For greater private investment

Published : Apr 09, 2004 00:00 IST

Shipping Secretary D.T. Joseph, is a man of action. Since he took charge in June 2003, the shipping sector has witnessed significant changes. "I have no skeletons in my cupboard, so why should I be worried about taking tough decisions?" he asks. In a free-wheeling interview to P. Manoj, he spoke on a wide range of issues concerning the maritime sector.


Let us begin with the Prime Minister's Sagar Mala project. At what stage is the plan now?

With Sagar Mala, we succeeded in focussing attention on this sector. Everybody said Sagar Mala would provide the handle for other developments in the sector. We met the Prime Minister on January 7 and made a presentation. He was present for one full hour and listened to whatever my Minister said; to what I said. After that it was perhaps a question of devising a strategy. So we said let the P.M. launch Sagar Mala with some components. There you know, the elections have actually upstaged me. Otherwise I could have got it done. It was listed on the agenda for the Cabinet meeting held on February 4, but was not taken up. Unfortunately, there was no time. So now I have to wait until a new government is formed.

What is the Sagar Mala project all about?

The basic concept is that all those projects where the private sector has shown interest will be lined up and the Mala will be comprised of them. That part is not occurring.


I'm asking myself the same question. There are very few private sector projects. I'm not able to understand. Those who have come in, whether it is P&O, Pipavav or Mundra, they are all making their money, PSA Singapore is also doing well, ULA-Dubai Ports Authority at Vishakhapatnam also has no complaints so far. Why? Because traffic volumes will keep on increasing. But then why are more people not coming forward to take up projects?

What needs to be done?

I'm also looking for solutions. Even, the labour has been quite reasonable in spite of all the privatisation so far and we are ready to throw open all the doors. We want the landlord port [where the port authority retains the infrastructure and fulfils its regulatory functions while port services are provided by private operators] concept to come up. We have started this at Ennore (Chennai). Wherever the private sector shows interest I'm prepared to sit with them and smoothen the process. Earlier we had inflexible guidelines, now we are ready to be flexible. If necessary we will go back to the Cabinet to bring in that flexibility into the guidelines for private sector participation. Still I'm not happy with their [private sector] response to the concept of Sagar Mala.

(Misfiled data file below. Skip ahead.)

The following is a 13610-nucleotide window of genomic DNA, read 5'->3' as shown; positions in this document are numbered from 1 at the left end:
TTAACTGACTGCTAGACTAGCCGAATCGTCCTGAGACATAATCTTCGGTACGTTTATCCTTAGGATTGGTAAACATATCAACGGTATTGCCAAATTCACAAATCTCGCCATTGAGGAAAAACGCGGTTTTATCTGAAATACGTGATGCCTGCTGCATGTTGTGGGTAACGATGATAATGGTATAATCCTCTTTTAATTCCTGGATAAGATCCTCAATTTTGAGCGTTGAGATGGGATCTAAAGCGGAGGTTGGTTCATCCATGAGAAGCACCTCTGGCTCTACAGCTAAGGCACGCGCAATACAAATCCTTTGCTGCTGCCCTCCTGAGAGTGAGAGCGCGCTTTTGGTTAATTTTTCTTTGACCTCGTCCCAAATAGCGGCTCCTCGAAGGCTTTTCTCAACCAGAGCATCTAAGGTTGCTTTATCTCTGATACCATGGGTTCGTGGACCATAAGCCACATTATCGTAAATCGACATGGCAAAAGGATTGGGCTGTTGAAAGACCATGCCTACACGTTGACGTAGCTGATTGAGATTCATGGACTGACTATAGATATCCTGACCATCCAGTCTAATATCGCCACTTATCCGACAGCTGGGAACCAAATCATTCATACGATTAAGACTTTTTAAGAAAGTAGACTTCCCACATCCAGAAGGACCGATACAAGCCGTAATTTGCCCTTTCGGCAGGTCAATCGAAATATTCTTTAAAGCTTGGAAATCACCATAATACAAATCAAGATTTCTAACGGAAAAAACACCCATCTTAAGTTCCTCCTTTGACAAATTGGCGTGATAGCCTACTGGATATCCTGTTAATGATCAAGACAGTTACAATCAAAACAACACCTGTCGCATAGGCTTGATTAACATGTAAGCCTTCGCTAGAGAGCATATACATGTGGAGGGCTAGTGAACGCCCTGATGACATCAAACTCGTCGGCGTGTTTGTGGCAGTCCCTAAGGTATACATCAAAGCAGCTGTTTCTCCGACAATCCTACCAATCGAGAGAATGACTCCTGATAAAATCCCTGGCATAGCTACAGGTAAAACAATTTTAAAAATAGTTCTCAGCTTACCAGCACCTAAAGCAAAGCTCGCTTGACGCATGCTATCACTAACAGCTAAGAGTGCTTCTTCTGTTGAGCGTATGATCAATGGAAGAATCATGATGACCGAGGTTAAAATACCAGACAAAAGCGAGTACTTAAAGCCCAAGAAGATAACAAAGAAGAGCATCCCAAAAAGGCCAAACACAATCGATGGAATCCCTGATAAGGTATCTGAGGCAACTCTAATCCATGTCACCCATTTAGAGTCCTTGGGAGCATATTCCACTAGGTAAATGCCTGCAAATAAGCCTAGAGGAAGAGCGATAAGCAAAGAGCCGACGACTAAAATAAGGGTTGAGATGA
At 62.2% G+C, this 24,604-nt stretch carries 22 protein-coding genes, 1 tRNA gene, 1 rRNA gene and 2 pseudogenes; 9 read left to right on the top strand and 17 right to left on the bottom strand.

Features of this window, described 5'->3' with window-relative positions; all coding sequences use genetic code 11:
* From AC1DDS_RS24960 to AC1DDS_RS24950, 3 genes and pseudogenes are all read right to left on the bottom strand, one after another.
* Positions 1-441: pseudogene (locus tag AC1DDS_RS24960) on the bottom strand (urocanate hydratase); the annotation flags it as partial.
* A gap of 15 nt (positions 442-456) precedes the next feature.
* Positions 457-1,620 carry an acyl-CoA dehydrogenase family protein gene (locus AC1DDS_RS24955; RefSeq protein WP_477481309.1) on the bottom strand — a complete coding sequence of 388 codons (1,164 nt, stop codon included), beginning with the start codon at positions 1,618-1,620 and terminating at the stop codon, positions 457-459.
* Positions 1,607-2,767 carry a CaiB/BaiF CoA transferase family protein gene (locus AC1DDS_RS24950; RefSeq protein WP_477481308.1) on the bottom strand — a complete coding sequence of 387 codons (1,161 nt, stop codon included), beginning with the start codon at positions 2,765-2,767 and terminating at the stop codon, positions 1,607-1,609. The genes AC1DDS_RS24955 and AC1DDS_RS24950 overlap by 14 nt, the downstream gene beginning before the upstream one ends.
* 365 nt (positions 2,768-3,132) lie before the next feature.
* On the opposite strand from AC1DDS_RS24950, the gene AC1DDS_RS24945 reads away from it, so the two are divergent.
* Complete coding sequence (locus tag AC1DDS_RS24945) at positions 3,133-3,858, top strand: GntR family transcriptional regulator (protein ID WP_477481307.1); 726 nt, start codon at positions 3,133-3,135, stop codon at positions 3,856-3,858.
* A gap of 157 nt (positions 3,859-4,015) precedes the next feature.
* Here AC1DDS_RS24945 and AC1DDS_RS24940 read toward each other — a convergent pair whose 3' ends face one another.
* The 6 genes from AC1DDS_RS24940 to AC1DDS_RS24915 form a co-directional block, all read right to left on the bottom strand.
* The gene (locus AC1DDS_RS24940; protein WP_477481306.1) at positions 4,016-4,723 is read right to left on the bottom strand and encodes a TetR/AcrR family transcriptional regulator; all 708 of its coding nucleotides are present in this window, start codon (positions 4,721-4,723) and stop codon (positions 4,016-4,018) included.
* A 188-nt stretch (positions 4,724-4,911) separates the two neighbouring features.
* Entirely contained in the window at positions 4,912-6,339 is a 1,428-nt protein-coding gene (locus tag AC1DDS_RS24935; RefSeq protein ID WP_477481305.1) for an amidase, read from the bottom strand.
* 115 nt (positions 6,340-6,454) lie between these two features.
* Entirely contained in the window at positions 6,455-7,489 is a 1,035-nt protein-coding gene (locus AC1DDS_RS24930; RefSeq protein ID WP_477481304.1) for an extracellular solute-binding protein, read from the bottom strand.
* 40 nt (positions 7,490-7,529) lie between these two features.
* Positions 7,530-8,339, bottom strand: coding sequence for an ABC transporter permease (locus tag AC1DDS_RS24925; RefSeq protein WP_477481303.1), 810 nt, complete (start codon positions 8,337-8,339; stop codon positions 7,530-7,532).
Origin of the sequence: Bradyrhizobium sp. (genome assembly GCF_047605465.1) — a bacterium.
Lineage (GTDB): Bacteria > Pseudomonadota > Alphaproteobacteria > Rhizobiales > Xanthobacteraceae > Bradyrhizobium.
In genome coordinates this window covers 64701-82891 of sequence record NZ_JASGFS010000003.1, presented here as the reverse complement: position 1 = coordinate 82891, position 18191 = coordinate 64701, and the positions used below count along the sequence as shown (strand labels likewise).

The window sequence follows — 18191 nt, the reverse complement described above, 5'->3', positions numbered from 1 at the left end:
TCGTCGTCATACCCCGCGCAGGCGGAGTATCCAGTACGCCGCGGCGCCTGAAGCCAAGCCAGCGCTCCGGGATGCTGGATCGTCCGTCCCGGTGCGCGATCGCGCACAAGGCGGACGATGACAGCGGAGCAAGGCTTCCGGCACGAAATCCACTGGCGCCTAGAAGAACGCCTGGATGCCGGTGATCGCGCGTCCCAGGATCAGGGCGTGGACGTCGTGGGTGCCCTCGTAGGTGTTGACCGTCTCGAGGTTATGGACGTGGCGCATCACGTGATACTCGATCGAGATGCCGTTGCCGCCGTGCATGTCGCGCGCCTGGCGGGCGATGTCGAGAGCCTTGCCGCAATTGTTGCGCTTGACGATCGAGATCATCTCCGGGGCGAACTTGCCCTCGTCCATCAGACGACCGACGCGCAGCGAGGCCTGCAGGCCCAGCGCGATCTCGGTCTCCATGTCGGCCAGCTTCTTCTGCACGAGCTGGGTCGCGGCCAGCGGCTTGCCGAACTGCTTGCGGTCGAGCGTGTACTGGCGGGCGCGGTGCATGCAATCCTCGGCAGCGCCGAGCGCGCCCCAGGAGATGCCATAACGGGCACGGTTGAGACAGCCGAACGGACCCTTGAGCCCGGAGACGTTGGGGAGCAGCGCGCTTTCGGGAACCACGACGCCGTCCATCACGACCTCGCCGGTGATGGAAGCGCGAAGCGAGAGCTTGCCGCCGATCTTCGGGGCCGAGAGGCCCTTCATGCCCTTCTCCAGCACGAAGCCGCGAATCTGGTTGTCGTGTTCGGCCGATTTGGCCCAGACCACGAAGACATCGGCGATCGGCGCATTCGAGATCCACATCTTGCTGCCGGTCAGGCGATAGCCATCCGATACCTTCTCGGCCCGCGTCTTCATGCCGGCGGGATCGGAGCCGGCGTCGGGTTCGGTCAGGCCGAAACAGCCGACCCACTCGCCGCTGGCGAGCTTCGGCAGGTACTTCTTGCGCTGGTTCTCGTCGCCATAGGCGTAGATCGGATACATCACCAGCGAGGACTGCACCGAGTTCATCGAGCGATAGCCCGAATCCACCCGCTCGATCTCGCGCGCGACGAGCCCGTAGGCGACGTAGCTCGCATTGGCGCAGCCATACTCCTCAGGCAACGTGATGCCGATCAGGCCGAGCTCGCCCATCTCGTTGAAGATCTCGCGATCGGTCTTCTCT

Maybe we are looking only at international-level container terminals [for private investment]. Now I'm almost coming around to the view that private investment itself probably is a milestone. In order to reach that what are the things we have to do? One is the government's political commitment. Secondly, wherever funding is necessary you have to give, but most important, you have to build up that kind of traffic volumes.

Private sector people, both foreign and Indian, have come in the last five years, but that is only the fringe, there is scope for more.

What made you grant flexibility/autonomy to major ports in fixing rates?

Ports were in a monopoly position. They were sitting on top of infrastructure and waiting for people to come. When a regulatory agency [Tariff Authority for Major Ports (TAMP)] was set up in order to support customers or trade, I think major port trusts felt aggrieved. They said why only us, why not minor ports, why not other ports.

When I came here, I asked them, `what is your problem?' So major port trusts said we cannot compete... traffic is limited and minor ports are attracting them. So I said, `Why don't you also attract traffic?' They said `We cannot because we are under TAMP, they are not. So they are very flexible with their rates'.